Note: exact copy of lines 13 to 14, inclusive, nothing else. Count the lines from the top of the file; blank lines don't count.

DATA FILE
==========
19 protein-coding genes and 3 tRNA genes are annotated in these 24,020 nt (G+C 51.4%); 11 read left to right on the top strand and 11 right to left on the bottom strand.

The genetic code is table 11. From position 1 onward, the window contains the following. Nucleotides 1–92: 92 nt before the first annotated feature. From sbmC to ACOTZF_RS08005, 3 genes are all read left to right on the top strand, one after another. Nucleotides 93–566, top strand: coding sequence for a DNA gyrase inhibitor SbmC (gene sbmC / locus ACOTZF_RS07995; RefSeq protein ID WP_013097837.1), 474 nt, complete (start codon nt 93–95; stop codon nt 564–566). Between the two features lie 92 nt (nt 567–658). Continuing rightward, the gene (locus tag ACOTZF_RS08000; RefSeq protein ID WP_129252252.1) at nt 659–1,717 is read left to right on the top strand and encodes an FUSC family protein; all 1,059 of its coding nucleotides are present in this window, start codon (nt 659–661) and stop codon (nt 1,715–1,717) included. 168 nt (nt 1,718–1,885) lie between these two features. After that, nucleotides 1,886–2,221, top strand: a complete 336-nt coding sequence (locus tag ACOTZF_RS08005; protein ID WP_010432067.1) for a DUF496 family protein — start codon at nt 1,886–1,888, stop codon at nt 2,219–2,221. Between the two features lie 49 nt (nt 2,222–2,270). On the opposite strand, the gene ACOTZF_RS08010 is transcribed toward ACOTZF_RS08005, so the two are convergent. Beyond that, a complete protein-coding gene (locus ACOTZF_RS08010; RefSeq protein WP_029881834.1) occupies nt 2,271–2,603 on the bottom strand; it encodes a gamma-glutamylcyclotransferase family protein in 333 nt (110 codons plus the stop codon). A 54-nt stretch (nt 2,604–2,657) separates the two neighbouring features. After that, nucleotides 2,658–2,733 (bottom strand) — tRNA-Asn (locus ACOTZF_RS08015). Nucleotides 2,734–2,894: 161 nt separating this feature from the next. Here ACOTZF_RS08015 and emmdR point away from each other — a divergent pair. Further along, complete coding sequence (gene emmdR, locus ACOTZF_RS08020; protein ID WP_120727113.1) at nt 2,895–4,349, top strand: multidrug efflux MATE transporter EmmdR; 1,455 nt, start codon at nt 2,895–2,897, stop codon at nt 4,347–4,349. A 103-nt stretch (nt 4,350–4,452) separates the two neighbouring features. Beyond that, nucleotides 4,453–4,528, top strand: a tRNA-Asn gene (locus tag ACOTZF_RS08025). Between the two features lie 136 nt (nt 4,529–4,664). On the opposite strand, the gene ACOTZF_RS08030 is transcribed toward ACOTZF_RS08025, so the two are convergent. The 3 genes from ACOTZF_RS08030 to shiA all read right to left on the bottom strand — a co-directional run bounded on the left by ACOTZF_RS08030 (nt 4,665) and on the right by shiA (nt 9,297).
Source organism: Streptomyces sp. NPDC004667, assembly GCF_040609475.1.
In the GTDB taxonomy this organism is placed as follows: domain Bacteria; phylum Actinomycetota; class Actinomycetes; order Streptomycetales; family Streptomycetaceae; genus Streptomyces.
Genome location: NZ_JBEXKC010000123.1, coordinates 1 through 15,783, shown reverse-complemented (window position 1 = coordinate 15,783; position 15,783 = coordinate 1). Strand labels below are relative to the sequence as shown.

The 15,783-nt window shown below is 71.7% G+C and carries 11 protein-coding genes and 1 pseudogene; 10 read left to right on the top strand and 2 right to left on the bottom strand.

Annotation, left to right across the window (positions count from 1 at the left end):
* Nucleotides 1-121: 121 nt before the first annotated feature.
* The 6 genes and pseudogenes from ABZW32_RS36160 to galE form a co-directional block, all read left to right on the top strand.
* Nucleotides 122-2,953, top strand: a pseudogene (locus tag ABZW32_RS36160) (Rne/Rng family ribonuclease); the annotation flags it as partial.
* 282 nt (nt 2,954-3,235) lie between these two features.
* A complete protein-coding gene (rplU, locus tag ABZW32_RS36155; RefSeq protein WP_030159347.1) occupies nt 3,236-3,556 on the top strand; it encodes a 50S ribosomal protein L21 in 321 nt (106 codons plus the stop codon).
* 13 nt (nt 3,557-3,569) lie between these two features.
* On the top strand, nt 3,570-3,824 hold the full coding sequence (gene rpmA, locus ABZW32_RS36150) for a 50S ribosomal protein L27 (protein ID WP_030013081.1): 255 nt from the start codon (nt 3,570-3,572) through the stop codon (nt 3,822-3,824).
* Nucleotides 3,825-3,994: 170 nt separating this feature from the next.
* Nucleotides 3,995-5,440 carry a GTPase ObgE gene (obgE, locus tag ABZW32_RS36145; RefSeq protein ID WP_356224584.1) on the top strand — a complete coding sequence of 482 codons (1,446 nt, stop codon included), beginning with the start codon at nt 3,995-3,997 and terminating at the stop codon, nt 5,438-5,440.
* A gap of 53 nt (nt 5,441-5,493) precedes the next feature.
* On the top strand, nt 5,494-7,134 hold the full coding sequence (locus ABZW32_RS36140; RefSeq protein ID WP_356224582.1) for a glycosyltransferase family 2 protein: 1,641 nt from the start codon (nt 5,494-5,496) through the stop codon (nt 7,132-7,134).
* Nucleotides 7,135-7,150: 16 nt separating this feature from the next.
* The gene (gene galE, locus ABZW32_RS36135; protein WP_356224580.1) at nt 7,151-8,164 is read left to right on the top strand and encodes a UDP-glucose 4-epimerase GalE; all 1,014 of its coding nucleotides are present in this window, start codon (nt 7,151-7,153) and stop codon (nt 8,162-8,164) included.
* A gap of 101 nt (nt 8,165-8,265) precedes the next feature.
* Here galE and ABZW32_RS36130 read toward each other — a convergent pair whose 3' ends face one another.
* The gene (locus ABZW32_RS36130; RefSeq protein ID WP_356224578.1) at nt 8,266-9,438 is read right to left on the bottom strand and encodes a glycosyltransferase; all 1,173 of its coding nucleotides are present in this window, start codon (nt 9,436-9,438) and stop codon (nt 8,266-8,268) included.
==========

* 13 nt (nt 3,557-3,569) lie between these two features.
* On the top strand, nt 3,570-3,824 hold the full coding sequence (gene rpmA, locus ABZW32_RS36150) for a 50S ribosomal protein L27 (protein ID WP_030013081.1): 255 nt from the start codon (nt 3,570-3,572) through the stop codon (nt 3,822-3,824).